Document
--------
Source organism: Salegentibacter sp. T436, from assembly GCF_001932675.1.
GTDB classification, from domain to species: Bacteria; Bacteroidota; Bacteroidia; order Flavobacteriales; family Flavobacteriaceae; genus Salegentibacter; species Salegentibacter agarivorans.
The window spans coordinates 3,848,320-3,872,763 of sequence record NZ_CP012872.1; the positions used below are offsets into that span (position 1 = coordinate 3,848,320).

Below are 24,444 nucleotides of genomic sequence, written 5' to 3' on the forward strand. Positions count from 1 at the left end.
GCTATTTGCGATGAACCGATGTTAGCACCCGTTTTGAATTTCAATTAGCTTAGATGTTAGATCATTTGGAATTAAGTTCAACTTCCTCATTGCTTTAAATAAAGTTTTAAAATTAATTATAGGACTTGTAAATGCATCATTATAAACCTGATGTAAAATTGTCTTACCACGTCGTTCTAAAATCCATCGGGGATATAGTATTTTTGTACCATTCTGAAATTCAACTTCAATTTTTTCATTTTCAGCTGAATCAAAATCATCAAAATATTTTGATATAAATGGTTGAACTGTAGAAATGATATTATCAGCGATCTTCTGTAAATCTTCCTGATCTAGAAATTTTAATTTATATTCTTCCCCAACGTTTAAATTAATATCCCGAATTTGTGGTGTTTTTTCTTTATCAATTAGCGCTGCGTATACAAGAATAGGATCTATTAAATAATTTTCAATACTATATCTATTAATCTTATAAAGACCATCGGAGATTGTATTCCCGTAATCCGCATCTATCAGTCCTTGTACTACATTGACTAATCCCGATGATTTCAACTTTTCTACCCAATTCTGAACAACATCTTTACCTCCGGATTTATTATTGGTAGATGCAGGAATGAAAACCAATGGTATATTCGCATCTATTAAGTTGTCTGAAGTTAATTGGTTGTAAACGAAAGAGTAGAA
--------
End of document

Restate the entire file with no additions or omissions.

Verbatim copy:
Source organism: Salegentibacter sp. T436, from assembly GCF_001932675.1.
GTDB classification, from domain to species: Bacteria; Bacteroidota; Bacteroidia; order Flavobacteriales; family Flavobacteriaceae; genus Salegentibacter; species Salegentibacter agarivorans.
The window spans coordinates 3,848,320-3,872,763 of sequence record NZ_CP012872.1; the positions used below are offsets into that span (position 1 = coordinate 3,848,320).

Below are 24,444 nucleotides of genomic sequence, written 5' to 3' on the forward strand. Positions count from 1 at the left end.
GCTATTTGCGATGAACCGATGTTAGCACCCGTTTTGAATTTCAATTAGCTTAGATGTTAGATCATTTGGAATTAAGTTCAACTTCCTCATTGCTTTAAATAAAGTTTTAAAATTAATTATAGGACTTGTAAATGCATCATTATAAACCTGATGTAAAATTGTCTTACCACGTCGTTCTAAAATCCATCGGGGATATAGTATTTTTGTACCATTCTGAAATTCAACTTCAATTTTTTCATTTTCAGCTGAATCAAAATCATCAAAATATTTTGATATAAATGGTTGAACTGTAGAAATGATATTATCAGCGATCTTCTGTAAATCTTCCTGATCTAGAAATTTTAATTTATATTCTTCCCCAACGTTTAAATTAATATCCCGAATTTGTGGTGTTTTTTCTTTATCAATTAGCGCTGCGTATACAAGAATAGGATCTATTAAATAATTTTCAATACTATATCTATTAATCTTATAAAGACCATCGGAGATTGTATTCCCGTAATCCGCATCTATCAGTCCTTGTACTACATTGACTAATCCCGATGATTTCAACTTTTCTACCCAATTCTGAACAACATCTTTACCTCCGGATTTATTATTGGTAGATGCAGGAATGAAAACCAATGGTATATTCGCATCTATTAAGTTGTCTGAAGTTAATTGGTTGTAAACGAAAGAGTAGAA